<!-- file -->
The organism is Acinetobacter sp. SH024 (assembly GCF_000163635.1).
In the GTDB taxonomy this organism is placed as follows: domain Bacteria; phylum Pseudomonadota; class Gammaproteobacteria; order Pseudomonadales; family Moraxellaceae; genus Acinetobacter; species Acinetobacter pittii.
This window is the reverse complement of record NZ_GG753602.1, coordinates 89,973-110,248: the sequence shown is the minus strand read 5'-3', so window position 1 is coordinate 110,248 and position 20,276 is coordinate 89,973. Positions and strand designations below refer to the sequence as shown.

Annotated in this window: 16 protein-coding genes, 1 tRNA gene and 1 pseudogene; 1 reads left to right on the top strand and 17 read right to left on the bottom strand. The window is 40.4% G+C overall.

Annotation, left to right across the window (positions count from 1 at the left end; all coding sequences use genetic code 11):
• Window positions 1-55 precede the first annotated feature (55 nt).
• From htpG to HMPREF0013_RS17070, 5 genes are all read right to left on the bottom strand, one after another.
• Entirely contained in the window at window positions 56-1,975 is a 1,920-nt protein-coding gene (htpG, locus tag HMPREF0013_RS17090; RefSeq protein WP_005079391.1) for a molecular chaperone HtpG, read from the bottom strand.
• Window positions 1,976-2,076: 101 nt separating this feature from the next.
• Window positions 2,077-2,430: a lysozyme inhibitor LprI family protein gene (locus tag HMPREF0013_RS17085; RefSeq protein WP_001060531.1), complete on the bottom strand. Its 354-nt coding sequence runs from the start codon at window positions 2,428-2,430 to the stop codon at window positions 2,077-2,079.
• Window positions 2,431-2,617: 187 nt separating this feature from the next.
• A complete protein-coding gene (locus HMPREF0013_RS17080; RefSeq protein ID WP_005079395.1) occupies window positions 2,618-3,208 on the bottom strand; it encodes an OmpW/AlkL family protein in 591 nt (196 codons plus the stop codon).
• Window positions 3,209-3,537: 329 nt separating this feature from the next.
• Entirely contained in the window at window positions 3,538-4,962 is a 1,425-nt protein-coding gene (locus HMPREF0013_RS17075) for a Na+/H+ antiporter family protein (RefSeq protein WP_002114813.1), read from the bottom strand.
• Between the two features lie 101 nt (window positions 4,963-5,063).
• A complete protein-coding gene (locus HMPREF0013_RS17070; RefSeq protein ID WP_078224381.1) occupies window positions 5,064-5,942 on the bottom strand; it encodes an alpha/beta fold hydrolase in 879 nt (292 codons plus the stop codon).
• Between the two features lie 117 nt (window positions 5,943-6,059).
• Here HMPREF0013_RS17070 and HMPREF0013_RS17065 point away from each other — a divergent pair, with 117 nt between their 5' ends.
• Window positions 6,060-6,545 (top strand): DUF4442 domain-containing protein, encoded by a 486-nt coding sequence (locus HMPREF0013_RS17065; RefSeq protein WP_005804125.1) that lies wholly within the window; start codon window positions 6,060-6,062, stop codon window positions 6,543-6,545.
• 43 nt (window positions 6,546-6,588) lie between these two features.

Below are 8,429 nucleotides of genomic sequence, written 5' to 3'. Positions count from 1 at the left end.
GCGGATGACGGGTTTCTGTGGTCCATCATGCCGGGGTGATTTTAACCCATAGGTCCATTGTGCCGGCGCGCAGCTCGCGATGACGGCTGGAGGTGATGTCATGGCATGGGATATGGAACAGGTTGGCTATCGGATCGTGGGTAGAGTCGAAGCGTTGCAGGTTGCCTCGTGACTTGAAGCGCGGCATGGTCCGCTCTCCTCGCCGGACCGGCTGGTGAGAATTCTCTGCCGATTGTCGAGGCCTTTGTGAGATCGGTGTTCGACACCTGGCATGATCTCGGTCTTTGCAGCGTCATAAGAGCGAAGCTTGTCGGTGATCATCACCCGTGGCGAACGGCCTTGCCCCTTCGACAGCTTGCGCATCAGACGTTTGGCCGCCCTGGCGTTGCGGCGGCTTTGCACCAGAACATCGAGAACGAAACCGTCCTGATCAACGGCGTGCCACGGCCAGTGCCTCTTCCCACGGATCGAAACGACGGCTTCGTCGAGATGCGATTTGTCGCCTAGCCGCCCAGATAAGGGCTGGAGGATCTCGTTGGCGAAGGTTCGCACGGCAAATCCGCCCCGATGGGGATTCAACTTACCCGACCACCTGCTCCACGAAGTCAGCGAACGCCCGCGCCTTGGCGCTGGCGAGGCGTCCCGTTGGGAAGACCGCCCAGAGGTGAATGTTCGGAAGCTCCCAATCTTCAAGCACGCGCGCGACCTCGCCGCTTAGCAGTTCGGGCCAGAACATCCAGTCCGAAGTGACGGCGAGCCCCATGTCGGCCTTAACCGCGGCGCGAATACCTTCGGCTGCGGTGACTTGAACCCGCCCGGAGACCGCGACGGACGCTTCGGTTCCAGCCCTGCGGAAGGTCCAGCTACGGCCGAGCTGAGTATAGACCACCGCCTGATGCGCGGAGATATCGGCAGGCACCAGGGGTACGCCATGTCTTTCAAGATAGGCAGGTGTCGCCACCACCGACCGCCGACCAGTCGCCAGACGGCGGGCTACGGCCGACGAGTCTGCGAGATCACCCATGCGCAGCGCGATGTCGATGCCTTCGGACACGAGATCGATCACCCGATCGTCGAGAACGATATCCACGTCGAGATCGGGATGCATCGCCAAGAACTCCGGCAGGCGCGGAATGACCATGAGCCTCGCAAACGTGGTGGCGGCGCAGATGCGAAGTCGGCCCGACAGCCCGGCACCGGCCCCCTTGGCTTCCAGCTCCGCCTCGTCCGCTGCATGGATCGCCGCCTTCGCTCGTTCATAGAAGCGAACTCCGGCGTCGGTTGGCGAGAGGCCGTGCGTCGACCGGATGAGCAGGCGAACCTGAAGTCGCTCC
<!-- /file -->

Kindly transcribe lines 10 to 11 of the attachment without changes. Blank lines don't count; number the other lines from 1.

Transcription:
• Window positions 2,077-2,430: a lysozyme inhibitor LprI family protein gene (locus tag HMPREF0013_RS17085; RefSeq protein WP_001060531.1), complete on the bottom strand. Its 354-nt coding sequence runs from the start codon at window positions 2,428-2,430 to the stop codon at window positions 2,077-2,079.
• Window positions 2,431-2,617: 187 nt separating this feature from the next.